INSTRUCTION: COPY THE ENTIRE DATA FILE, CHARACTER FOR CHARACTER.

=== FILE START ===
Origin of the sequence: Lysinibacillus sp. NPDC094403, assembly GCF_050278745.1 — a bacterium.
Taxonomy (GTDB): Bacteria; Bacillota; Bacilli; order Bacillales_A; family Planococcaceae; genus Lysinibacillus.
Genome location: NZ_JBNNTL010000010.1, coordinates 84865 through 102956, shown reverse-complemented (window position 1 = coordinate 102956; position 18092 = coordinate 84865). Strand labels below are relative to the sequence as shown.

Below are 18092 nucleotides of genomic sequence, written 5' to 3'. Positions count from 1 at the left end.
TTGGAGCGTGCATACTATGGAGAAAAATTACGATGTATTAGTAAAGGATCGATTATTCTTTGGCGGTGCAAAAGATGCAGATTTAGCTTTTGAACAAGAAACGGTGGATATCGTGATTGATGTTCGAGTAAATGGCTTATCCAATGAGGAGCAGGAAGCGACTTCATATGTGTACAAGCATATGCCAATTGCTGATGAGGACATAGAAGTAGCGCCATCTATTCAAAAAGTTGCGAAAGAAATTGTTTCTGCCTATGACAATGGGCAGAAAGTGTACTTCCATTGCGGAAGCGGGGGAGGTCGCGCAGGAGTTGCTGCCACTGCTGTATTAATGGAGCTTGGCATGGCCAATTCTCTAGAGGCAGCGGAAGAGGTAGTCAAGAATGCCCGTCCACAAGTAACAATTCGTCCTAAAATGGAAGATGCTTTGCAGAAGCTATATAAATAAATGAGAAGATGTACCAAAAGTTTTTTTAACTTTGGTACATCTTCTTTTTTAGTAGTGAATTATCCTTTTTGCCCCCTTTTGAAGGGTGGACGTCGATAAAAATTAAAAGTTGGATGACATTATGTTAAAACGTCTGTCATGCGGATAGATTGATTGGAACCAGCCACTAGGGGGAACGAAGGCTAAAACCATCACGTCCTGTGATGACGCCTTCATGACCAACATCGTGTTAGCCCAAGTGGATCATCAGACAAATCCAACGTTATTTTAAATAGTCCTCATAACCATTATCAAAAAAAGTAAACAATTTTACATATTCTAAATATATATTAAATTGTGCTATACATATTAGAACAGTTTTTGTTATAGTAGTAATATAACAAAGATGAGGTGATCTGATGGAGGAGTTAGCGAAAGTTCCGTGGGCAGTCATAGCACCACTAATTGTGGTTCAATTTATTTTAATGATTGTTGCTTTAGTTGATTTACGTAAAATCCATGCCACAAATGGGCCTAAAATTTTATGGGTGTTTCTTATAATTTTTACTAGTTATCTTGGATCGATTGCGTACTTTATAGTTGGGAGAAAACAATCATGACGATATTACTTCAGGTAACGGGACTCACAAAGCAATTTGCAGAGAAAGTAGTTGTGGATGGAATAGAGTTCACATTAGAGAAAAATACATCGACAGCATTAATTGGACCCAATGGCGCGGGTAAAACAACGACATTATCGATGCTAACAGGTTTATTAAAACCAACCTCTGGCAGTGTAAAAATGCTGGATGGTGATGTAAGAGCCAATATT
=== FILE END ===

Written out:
Origin of the sequence: Lysinibacillus sp. NPDC094403, assembly GCF_050278745.1 — a bacterium.
Taxonomy (GTDB): Bacteria; Bacillota; Bacilli; order Bacillales_A; family Planococcaceae; genus Lysinibacillus.
Genome location: NZ_JBNNTL010000010.1, coordinates 84865 through 102956, shown reverse-complemented (window position 1 = coordinate 102956; position 18092 = coordinate 84865). Strand labels below are relative to the sequence as shown.

Below are 18092 nucleotides of genomic sequence, written 5' to 3'. Positions count from 1 at the left end.
TTGGAGCGTGCATACTATGGAGAAAAATTACGATGTATTAGTAAAGGATCGATTATTCTTTGGCGGTGCAAAAGATGCAGATTTAGCTTTTGAACAAGAAACGGTGGATATCGTGATTGATGTTCGAGTAAATGGCTTATCCAATGAGGAGCAGGAAGCGACTTCATATGTGTACAAGCATATGCCAATTGCTGATGAGGACATAGAAGTAGCGCCATCTATTCAAAAAGTTGCGAAAGAAATTGTTTCTGCCTATGACAATGGGCAGAAAGTGTACTTCCATTGCGGAAGCGGGGGAGGTCGCGCAGGAGTTGCTGCCACTGCTGTATTAATGGAGCTTGGCATGGCCAATTCTCTAGAGGCAGCGGAAGAGGTAGTCAAGAATGCCCGTCCACAAGTAACAATTCGTCCTAAAATGGAAGATGCTTTGCAGAAGCTATATAAATAAATGAGAAGATGTACCAAAAGTTTTTTTAACTTTGGTACATCTTCTTTTTTAGTAGTGAATTATCCTTTTTGCCCCCTTTTGAAGGGTGGACGTCGATAAAAATTAAAAGTTGGATGACATTATGTTAAAACGTCTGTCATGCGGATAGATTGATTGGAACCAGCCACTAGGGGGAACGAAGGCTAAAACCATCACGTCCTGTGATGACGCCTTCATGACCAACATCGTGTTAGCCCAAGTGGATCATCAGACAAATCCAACGTTATTTTAAATAGTCCTCATAACCATTATCAAAAAAAGTAAACAATTTTACATATTCTAAATATATATTAAATTGTGCTATACATATTAGAACAGTTTTTGTTATAGTAGTAATATAACAAAGATGAGGTGATCTGATGGAGGAGTTAGCGAAAGTTCCGTGGGCAGTCATAGCACCACTAATTGTGGTTCAATTTATTTTAATGATTGTTGCTTTAGTTGATTTACGTAAAATCCATGCCACAAATGGGCCTAAAATTTTATGGGTGTTTCTTATAATTTTTACTAGTTATCTTGGATCGATTGCGTACTTTATAGTTGGGAGAAAACAATCATGACGATATTACTTCAGGTAACGGGACTCACAAAGCAATTTGCAGAGAAAGTAGTTGTGGATGGAATAGAGTTCACATTAGAGAAAAATACATCGACAGCATTAATTGGACCCAATGGCGCGGGTAAAACAACGACATTATCGATGCTAACAGGTTTATTAAAACCAACCTCTGGCAGTGTAAAAATGCTGGATGGTGATGTAAGAGCCAATATT